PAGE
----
I don't think that is I2C?
    (16pins plus backlight)
    I don't know. The usual LCDs I've seen have a microprocessor controling the display and you use i2c or spi to talk to it.

    Quote Originally Posted by Gadgetman! View Post
    I'm not happy about doing too much in the loop function. I may attach a keyboard or other inputs later, and doing all kinds of testing on those 'in loop' can cause horribly laggy behaviour.
    (Hobbytronic have a USB-host that would offload most of the keyboard work. I may go that route)
    The perfect Loop function for me is a IF ELSE with possibly a SWITCH CASE or two mixed in. (Since it doesn't seem to have a ELSEIF ) and all trues just calling functions.
    C/C++ uses else if:

    Code:
        if (test1) {
            // ...
        } else if (test2) {
           // ..
        }
    Also before you get complicated with interrupts and such, actually try it the simple way first. It might be fast enough as is. Using interrupts can complicate things, but note there are libraries that turn off interrupts for a relatively long time (notably the standard Adafruit_Neopixel library for controlling WS2812B leds needs to disable interrupts when it is doing the show function. There are ways to do WS2812B/neopixel LEDs without turning off interrupts for the entire sequence, but that in turn has other complications (the WS2812B/neopixel LEDs have one wire for data, and a fixed timing window for sending out the next byte).

    Besides the libraries that turn off interrupts, it is a good habit to get into to not using the delay function.


    Quote Originally Posted by Gadgetman! View Post
    I buy 2032 cells in bulk, and have holders for them, so that's no problem, at least.
    (Just have to find where I stored those holders. I could use 1610 cells also, because I KNOW where those holders are. Mixed in between my painting kit as I use them whenputting LEDs in miniatures.)
    It just needs 3v to keep the RTC powered.

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    The simple way?

    Then I'd be bit-banging on an old Psion Organiser II...

    And if I wanted to stay away from interrupts, I'd use a Propeller. No interrupts there... only 8 x 32bit cores.
    (But programming parallell execution in a high-level interpreted OO language is making my head spin... )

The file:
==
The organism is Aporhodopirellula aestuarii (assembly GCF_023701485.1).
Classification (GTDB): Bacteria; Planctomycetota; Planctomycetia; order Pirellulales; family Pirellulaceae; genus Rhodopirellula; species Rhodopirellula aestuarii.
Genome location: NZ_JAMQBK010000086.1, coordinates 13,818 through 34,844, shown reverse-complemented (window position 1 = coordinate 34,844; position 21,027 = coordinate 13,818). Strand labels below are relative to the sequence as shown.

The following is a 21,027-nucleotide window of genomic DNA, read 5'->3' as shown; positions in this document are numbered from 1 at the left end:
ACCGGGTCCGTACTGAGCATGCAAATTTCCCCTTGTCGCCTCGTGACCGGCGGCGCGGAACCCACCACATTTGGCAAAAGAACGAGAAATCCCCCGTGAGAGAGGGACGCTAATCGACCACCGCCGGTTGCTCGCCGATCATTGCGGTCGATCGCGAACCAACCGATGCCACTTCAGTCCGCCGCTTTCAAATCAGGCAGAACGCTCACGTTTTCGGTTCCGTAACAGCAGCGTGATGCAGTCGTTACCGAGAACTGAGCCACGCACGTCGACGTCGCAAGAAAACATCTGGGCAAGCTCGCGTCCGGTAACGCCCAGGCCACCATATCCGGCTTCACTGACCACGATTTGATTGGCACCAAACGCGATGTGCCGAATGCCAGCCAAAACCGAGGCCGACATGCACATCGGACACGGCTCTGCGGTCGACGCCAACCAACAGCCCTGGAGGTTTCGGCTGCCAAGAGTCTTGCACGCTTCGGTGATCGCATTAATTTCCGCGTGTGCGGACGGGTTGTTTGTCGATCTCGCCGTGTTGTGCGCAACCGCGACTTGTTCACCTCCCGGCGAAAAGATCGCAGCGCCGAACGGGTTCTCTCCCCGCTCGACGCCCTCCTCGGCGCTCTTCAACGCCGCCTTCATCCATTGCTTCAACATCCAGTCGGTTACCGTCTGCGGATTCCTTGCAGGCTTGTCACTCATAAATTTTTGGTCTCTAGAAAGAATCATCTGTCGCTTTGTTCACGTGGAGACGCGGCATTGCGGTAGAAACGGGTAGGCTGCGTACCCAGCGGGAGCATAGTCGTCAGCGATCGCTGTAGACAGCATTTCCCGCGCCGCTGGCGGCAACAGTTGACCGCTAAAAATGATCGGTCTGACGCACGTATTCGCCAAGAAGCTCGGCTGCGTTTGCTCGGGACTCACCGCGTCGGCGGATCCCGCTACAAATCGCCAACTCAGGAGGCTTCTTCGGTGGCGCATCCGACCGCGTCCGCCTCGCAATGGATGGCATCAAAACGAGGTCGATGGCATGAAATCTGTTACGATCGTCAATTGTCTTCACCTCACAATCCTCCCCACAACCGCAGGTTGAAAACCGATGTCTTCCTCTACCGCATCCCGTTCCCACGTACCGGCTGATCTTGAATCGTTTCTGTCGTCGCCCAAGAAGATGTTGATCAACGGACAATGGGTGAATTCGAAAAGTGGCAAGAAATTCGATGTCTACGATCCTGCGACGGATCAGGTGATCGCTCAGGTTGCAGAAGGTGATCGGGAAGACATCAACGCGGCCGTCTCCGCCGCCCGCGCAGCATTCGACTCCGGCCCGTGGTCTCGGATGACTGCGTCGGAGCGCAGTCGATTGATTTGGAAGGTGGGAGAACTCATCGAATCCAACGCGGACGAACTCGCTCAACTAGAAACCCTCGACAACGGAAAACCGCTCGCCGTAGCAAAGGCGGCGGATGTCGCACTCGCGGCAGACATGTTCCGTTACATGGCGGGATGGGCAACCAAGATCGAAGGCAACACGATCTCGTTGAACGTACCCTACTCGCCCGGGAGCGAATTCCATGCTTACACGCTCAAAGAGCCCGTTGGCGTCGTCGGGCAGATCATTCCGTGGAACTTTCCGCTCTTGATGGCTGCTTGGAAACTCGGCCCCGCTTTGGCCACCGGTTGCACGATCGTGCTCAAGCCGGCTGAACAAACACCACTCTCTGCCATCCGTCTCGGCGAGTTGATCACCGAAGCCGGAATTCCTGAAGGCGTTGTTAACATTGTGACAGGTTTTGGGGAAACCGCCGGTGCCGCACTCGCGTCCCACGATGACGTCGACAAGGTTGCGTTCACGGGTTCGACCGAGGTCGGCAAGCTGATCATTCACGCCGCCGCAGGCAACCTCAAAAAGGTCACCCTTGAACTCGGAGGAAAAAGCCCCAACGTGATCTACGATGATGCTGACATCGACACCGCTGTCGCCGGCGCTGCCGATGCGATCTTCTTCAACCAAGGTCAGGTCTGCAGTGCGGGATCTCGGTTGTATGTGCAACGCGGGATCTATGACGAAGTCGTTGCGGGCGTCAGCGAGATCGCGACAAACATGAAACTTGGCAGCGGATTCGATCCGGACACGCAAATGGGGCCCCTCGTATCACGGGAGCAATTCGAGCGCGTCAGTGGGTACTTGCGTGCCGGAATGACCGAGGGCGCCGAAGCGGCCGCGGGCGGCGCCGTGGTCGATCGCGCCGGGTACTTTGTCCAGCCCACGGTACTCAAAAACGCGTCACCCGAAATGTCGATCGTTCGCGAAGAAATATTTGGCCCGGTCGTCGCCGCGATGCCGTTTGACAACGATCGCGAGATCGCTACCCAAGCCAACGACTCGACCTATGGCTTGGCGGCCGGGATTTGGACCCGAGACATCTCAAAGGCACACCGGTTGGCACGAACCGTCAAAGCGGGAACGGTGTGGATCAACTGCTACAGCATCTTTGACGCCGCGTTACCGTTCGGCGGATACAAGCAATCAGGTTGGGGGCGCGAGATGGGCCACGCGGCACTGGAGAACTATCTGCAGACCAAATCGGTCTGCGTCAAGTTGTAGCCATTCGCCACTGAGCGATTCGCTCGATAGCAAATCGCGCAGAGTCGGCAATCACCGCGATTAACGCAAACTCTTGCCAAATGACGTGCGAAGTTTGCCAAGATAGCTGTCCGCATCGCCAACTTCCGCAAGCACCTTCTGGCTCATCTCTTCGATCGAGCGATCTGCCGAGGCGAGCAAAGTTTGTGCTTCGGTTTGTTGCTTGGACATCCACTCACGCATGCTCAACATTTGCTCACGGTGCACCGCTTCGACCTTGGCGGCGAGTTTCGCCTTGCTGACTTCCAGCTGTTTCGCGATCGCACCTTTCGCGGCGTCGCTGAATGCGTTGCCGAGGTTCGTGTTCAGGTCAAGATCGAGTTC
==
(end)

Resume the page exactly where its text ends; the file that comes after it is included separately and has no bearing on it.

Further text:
I found that I forgot to pack the 10K pot for the backlight, though, so may not be able to get things working until late tuesday when I get home.

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    I've been reading up on the 44780, and since it can only support up to 80chars, there will be 2x 44780 chips on a 40x4 LCD.
    Well, that explains the TWO Enable pins...

    It also basically means the LCD driver package is elfed up. 'Supports any size'...
    To make it more fun, I have a very sneaking suspicion that the two are 'interleaved', and that IC1 controls lines 1&3 and IC2 controls lines 2&4.
    (My first test got lines 1 & 3 'cleared')

    I could still have used the standard packages, and treated it as two LCDs, but since there's only support for ONE LCD panel...
    Maybe if I hack it up a bit, and make the Enable pin a parameter for every function?
    (That should allow for multiple LCDs of the same size at least)

    The things you learn while idly messing about...

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    Dug a bit and found a LCDFast package that actually does the work.

    Going to putter around with the LCD for a little while, get to really understand how to work it, then take a look at the uSD card reader.

    Now, if I only had something else than a tiny multiturn trimpot to adjust the backlight...
    (Time to hit the online stores... )

  8. #8
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    Hi,

    Am a code beginner like you and have used many 44780 lcds before on none C++ projects, but for just $8 you can get one of these 2.8" colour touch screens which add a new dimension to your projects.
    I moved to Teensy partly because they are 3v3 boards so interface directly with the 3v3 tft screens.

    Adafruit and Rinky Dink libraries work well and PJRC has this tutorial.

    https://www.pjrc.com/store/display_ili9341_touch.html

    Below is my first tft project with 4 touch control box.

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  9. #9
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    Yes, the 2.8" LCDs are nice, and I even have one in my parts box, but I want to display a lot of text.